13. #13
    2.7m high, floor to ceiling windows and youíre happy to go forward with some free advice from a forum and your builders are starting tomorrow? Have you submitted the building regulations application? Has the structural engineer completed the SAP calcs to show the extension will meet Part L? There are myriad questions that flow from there, answers to which will have a bearing on whether your extension will turn out like you hope.

    Quote Originally Posted by tz-uk73 View Post
    Thanks for the comments so far. I should have explained they are floor to ceiling windows at 2.7m so no blockwork or masonary above them if that changes anything.

    Also, no architect involved Iím afraid. Itís permitted development so just outline drawings that the structural engineer built his designs/layouts from.

    I have a few things Iím working on that show what I think the issue or my options to be. Iíll drop these images in this afternoon when completed.

    Thanks

  14. #14
    These are the structural drawings. The extension is the 7.3m x 5.3m box at the back. You can see the two steels both c.5m long off a 120mm square corner post thats on the inner brickwork.



    The builder has asked i pay a building regs chap from London Building Company so building regs will i believe be covered, along with visits and sign off at 5 or 6 stages.

    I did employ an architect who did us a lovely set of drawings for a larger build right across the back of the house, did us building reg drawings, got me planning permission, and sap calcs but when i got building quotes, all were 100% more than budget. So having spent c.£5k on the architect and fees etc i wasn't very excited to do all that again. Therefore decided to go permitted development route, giving us flexibility in design, but obviously i recognised the importance of structural engineer and commissioned that.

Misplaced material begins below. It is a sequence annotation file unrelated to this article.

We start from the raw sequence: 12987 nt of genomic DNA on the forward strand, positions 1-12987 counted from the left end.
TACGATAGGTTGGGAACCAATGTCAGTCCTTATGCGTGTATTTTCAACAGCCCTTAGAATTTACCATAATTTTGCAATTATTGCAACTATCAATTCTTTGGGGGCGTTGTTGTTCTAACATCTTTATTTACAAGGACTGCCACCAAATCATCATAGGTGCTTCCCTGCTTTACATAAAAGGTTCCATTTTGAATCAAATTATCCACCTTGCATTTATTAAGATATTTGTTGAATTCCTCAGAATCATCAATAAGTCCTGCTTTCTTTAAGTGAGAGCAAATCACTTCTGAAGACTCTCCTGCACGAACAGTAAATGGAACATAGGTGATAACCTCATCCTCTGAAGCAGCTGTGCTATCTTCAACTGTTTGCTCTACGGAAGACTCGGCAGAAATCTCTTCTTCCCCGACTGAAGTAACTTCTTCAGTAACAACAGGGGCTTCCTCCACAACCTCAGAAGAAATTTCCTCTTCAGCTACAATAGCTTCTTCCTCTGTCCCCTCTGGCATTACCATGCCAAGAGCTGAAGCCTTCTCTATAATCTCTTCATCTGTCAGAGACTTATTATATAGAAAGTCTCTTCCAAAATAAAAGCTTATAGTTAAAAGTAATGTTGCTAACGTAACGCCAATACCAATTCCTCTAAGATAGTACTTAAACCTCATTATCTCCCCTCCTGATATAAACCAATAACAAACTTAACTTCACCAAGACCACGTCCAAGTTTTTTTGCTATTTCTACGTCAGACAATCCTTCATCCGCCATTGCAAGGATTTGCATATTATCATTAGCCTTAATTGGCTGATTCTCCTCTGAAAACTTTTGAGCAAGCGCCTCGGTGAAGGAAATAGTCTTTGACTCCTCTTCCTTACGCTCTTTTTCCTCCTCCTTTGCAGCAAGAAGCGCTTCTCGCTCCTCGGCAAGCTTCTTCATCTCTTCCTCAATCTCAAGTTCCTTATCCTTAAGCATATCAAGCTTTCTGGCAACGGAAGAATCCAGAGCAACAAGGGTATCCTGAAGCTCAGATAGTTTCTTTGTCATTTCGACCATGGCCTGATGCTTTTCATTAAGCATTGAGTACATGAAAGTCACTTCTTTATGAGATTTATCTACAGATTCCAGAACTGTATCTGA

You are right on the sap calcs though, i need to check that with the builder if he has that covered. The previous full planning permission was ok because a lot of the windows being replaced were old single glazed units, anyway whatever they did that got it to work.

  15. #15
    If it cant stay as it is, my thnking is it'll need to change to something like one of the following options



    looking something like this from outside with teh doors having their own floating corner





    or could leave steels on the inner course and fit the windows to the outer course like this, and just move teh corner post along say 60cm to enable access to the door handles



    with steels looking something like this






    or perhaps all the steel work moves to the outer course and the windows sit beneath them and fix to the steel corner post


  16. #16
    Master
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    Put the steel in the cavity.

    I assume you’ve submitted a Prior Approval application for larger extensions as that won’t fall under regular PD rights? And also assume it’s more than 2m away from your boundary?

  17. #17
    Quote Originally Posted by benny.c View Post
    Put the steel in the cavity.

    I assume youíve submitted a Prior Approval application for larger extensions as that wonít fall under regular PD rights? And also assume itís more than 2m away from your boundary?
    Hi, yes prior approval submitted and neighbours consulted and local authority said can go ahead. Itís about 1.9m from fence line

  18. #18
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    Your roof is going to be too high for PD (3m max at eaves within 2m of boundary) assuming the following:

    150mm to DPC
    2,700mm to ceiling
    220mm joists
    120mm insulation (assuming warm roof)

    Total 3,190mm (and that excludes falls on the roof which will add say 100mm min)

    You could do a cold roof in lieu of warm roof and drop your slab to less 150mm above ground but neither is ideal.
    Last edited by benny.c; 22nd November 2020 at 14:53.